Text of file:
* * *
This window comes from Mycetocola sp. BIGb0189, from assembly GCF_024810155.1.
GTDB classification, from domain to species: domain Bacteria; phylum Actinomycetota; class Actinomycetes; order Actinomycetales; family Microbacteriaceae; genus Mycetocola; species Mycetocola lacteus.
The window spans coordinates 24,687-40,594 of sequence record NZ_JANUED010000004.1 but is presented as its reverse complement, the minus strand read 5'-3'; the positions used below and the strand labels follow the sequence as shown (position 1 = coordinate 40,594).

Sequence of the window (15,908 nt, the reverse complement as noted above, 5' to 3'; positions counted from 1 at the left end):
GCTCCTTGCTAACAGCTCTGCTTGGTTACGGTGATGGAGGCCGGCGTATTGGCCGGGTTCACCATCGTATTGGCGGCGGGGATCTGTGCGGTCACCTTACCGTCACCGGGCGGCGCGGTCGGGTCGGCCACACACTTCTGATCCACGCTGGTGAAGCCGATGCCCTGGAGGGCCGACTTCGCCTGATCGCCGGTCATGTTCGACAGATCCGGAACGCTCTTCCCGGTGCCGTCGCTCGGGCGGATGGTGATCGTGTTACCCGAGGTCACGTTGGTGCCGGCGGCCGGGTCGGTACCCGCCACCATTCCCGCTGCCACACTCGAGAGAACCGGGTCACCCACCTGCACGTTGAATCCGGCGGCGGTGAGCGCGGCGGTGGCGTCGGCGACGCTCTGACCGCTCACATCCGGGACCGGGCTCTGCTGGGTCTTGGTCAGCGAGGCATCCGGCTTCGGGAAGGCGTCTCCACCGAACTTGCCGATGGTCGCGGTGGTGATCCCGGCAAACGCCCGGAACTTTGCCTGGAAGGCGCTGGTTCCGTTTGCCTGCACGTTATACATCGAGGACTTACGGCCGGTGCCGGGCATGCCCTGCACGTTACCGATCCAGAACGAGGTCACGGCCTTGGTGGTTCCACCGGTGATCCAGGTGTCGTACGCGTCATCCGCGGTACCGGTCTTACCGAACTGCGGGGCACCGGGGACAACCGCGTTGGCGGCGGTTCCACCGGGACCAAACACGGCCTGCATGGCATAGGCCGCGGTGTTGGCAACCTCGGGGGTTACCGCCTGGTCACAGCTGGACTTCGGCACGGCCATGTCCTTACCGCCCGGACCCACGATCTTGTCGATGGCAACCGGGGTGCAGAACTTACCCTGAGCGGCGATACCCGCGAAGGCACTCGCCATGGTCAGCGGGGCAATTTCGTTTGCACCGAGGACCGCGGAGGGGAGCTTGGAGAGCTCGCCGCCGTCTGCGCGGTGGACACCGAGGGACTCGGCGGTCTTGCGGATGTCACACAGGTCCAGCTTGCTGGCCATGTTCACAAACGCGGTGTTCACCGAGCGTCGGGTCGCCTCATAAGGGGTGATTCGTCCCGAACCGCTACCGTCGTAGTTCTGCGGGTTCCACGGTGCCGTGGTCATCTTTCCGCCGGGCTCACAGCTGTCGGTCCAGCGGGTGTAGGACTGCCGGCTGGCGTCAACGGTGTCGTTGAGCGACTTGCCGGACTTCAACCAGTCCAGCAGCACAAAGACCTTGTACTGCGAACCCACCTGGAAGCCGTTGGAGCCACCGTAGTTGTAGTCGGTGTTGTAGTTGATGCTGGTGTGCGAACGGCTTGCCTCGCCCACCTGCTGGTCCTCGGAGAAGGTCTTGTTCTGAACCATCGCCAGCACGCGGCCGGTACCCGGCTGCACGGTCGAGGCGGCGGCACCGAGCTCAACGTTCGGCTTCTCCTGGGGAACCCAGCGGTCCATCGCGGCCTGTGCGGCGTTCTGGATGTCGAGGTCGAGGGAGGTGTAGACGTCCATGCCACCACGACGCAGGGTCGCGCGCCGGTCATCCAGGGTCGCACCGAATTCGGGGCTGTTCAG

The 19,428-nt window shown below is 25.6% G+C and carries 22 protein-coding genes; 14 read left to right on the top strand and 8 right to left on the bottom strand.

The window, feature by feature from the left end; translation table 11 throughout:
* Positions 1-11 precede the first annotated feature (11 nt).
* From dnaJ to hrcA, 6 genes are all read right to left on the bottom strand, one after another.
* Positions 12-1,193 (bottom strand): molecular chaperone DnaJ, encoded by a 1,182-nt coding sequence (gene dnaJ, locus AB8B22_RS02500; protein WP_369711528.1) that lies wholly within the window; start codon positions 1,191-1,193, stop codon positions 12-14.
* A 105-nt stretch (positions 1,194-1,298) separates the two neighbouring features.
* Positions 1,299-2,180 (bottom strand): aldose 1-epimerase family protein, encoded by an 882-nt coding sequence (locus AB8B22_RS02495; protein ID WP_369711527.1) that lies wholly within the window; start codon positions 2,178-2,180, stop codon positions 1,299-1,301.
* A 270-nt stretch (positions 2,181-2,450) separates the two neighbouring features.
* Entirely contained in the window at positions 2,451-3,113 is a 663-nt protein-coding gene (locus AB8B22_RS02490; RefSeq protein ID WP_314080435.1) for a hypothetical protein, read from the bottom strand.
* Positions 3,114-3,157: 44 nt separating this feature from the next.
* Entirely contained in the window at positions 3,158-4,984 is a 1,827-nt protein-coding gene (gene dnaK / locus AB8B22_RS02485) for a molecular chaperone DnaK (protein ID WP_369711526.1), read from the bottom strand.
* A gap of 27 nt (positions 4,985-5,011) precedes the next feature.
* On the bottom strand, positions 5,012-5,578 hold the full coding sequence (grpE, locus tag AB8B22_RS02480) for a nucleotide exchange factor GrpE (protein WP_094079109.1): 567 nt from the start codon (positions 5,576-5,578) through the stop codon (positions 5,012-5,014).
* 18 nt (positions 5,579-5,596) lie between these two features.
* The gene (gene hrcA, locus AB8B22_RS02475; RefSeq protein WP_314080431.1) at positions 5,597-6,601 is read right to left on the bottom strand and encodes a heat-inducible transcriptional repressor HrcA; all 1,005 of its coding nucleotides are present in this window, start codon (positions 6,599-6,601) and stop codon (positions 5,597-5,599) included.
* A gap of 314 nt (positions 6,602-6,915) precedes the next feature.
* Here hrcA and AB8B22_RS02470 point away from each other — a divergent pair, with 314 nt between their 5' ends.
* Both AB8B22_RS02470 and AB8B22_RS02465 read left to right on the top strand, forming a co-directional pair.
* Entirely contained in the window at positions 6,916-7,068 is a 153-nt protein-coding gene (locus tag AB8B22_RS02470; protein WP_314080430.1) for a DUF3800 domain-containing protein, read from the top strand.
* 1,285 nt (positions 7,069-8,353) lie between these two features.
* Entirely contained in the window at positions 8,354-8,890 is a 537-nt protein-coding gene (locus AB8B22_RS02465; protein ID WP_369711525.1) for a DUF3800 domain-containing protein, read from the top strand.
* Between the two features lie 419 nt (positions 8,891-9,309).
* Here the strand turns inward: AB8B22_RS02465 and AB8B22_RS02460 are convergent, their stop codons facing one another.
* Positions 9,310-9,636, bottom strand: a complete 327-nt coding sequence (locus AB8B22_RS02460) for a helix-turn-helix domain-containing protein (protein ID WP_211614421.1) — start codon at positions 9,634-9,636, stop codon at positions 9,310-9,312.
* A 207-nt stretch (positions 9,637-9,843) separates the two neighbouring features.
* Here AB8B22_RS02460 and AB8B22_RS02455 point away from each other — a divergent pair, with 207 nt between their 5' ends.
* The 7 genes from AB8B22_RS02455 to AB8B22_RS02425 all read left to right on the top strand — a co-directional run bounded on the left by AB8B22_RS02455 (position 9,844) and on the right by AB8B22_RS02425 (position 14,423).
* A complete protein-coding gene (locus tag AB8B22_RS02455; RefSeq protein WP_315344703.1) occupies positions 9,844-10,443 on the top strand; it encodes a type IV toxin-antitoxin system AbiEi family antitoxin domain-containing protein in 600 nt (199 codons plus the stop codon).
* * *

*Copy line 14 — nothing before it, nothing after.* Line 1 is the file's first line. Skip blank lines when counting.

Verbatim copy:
* Entirely contained in the window at positions 2,451-3,113 is a 663-nt protein-coding gene (locus AB8B22_RS02490; RefSeq protein ID WP_314080435.1) for a hypothetical protein, read from the bottom strand.